Cutting-edge Israeli defense technology has become increasingly critical to American military operations
By Seth Frantzman | Tablet | Jul 9, 2019
Israel now has three of the largest defense companies in the world, Elbit Systems, Israel Aerospace Industries (IAI) and Rafael Advanced Defense Systems.
In April an Israeli airstrike struck an Iranian base in Syria on the road to the ancient city of Palmyra. The target, according to an Israeli report, was an Iranian 3rd Khordad air defense system. Two months later a U.S. Global Hawk drone flying over the Gulf of Oman was struck by a missile fired by a 3rd Khordad system in Iran, almost leading to war.
The two incidents highlight the shared threats faced by the U.S. and Israel, not only from Iran but also from hybrid groups like Hezbollah, Hamas, the Taliban, and Islamic State, which operate as both parastate entities and terrorist organizations. The result of these shared threats and the close political ties between Washington and Jerusalem is a uniquely close relationship between the two country’s militaries. Often the Israel-U.S. defense relationship is seen through the lens of U.S. foreign military financing for Israel, which comes to more than $3 billion a year. Far less attention is paid to the fact that since the 1980s Jerusalem has become a key supplier of advanced military technology to Washington. To name one recent example, the kibbutz-owned Israeli vehicle manufacturer Plasan supplied add-on “modular armor kits,” exterior platings that covered American military vehicles and protected U.S. soldiers in Iraq and Afghanistan. “That armor which was developed in Israel has saved many hundreds or thousands of lives of U.S. troops of vehicles hit by IEDs,” recalls Dan Shapiro, former U.S. ambassador and visiting fellow at the Institute for National Security Studies.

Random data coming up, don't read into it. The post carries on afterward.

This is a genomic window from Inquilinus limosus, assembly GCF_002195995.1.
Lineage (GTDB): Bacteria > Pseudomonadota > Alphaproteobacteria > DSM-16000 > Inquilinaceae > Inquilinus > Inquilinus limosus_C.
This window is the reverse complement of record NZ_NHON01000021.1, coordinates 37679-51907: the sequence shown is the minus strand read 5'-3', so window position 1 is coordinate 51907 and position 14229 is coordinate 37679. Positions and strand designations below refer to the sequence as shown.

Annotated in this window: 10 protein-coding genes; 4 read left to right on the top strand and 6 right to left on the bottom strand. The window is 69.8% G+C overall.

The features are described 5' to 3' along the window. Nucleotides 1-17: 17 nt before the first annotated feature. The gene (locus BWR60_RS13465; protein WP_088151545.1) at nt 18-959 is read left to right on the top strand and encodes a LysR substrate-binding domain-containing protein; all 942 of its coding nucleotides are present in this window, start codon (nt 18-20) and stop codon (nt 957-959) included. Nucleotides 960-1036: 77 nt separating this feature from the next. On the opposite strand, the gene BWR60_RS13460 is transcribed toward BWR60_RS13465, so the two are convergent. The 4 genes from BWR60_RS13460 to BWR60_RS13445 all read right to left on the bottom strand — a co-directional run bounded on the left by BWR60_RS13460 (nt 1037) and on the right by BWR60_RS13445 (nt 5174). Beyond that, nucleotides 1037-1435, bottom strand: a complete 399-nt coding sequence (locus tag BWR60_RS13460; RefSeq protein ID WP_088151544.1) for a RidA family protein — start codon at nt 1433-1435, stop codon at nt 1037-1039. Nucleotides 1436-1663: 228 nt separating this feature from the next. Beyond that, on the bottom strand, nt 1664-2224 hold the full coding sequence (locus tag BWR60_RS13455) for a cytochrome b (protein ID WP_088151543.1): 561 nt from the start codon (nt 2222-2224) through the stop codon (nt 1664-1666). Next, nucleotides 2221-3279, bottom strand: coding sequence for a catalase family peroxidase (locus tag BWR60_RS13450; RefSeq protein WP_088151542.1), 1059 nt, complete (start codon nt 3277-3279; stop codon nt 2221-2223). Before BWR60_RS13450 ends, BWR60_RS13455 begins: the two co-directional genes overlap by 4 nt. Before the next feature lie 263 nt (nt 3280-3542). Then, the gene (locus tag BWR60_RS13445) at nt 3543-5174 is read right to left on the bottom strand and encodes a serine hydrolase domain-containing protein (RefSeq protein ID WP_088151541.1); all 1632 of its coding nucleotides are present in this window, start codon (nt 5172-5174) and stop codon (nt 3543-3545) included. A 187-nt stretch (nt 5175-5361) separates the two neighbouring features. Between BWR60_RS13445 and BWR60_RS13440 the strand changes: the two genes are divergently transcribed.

Israel now has three of the largest defense companies in the world, Elbit Systems, Israel Aerospace Industries (IAI) and Rafael Advanced Defense Systems. With $7.5 billion in exports in 2018 it is the eighth largest arms exporter in the world. The country has excelled in supplying the U.S. in areas where Washington requires a technology quickly. American companies—encumbered by a lengthier and more bureaucratically involved bidding and defense-acquisition process—can’t always move as quickly as their Israeli counterparts to meet the dynamic requirements of the modern battlefield. “There is a range of technologies where things were brought to market faster than in the U.S. or with no U.S. counterpart and once they see the effectiveness and use they [the U.S.] want it and it is mutually beneficial,” says Shapiro, who concludes that the U.S.-Israel alliance is unique in this respect. “I’m sure there is no other country where we see so many examples of it.”